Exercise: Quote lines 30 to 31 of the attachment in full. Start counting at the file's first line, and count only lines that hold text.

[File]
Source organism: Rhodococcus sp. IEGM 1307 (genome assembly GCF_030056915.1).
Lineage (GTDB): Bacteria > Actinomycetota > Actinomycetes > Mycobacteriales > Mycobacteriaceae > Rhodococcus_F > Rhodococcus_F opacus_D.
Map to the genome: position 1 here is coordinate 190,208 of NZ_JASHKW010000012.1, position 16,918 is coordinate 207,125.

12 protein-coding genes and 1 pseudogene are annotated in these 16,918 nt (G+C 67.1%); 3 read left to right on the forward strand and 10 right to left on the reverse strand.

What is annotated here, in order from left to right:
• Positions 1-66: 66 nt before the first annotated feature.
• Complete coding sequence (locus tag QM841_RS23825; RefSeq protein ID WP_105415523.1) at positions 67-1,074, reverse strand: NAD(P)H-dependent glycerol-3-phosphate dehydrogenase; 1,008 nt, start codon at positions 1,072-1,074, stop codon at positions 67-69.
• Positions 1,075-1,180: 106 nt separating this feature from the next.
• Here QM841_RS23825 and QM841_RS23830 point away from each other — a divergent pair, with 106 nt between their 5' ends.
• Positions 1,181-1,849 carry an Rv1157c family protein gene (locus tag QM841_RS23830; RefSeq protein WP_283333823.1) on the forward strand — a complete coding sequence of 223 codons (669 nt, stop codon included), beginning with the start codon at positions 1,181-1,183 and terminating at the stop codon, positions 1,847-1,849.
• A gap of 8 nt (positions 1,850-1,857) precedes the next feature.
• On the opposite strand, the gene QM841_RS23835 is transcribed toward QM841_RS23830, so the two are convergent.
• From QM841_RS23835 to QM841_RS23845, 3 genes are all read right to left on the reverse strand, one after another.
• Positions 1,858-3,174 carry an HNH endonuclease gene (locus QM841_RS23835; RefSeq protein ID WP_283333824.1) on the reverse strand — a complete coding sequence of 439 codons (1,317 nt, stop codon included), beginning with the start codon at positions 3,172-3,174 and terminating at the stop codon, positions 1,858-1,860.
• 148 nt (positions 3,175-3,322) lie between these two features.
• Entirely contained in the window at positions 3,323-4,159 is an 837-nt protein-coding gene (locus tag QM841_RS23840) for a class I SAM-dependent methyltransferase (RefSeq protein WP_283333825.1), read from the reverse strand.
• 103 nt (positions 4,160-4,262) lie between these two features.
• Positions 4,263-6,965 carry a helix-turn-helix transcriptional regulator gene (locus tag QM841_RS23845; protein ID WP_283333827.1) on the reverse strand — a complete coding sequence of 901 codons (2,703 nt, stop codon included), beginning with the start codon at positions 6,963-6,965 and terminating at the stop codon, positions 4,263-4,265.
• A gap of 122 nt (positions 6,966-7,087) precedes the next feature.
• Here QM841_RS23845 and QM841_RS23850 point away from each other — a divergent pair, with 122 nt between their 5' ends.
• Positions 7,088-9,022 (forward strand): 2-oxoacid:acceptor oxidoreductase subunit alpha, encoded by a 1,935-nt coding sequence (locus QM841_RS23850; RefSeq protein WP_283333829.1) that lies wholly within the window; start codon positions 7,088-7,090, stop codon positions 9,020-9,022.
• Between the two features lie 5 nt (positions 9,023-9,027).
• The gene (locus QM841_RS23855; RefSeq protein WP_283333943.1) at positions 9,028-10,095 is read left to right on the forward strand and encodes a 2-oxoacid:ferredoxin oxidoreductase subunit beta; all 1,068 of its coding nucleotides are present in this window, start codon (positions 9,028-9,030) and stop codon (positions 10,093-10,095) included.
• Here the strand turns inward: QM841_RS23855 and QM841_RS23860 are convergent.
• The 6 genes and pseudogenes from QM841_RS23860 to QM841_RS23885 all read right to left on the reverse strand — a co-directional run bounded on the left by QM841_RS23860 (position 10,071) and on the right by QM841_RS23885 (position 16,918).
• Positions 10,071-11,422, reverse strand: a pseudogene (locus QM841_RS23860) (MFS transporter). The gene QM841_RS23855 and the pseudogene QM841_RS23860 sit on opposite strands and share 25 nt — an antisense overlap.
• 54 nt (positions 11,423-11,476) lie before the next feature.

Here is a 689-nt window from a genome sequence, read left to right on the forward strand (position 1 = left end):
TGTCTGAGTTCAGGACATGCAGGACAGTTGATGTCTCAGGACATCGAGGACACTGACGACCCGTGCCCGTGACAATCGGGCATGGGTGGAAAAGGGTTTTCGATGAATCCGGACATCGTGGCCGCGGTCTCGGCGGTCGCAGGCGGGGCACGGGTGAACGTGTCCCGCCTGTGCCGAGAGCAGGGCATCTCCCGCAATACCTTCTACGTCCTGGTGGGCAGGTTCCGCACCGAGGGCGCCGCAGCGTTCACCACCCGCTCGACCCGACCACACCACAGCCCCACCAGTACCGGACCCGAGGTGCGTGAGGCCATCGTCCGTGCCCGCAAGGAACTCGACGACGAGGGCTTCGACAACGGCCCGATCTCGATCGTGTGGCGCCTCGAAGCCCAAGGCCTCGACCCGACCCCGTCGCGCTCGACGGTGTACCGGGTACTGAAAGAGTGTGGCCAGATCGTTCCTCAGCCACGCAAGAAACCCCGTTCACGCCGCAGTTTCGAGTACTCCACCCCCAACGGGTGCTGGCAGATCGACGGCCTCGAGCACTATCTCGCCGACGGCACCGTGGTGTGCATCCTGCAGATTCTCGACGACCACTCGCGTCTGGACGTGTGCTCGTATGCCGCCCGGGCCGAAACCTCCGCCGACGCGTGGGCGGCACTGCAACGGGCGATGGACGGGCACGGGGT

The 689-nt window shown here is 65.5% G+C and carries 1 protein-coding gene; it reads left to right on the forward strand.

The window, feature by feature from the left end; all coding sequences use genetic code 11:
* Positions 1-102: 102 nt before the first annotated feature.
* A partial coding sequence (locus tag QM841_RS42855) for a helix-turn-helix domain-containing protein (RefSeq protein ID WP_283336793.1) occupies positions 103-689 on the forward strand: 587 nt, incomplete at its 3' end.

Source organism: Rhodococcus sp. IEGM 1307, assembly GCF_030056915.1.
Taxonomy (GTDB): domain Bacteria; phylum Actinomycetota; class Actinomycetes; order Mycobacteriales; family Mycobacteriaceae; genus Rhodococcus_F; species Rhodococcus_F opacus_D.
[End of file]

The 689-nt window shown here is 65.5% G+C and carries 1 protein-coding gene; it reads left to right on the forward strand.

The window, feature by feature from the left end; all coding sequences use genetic code 11: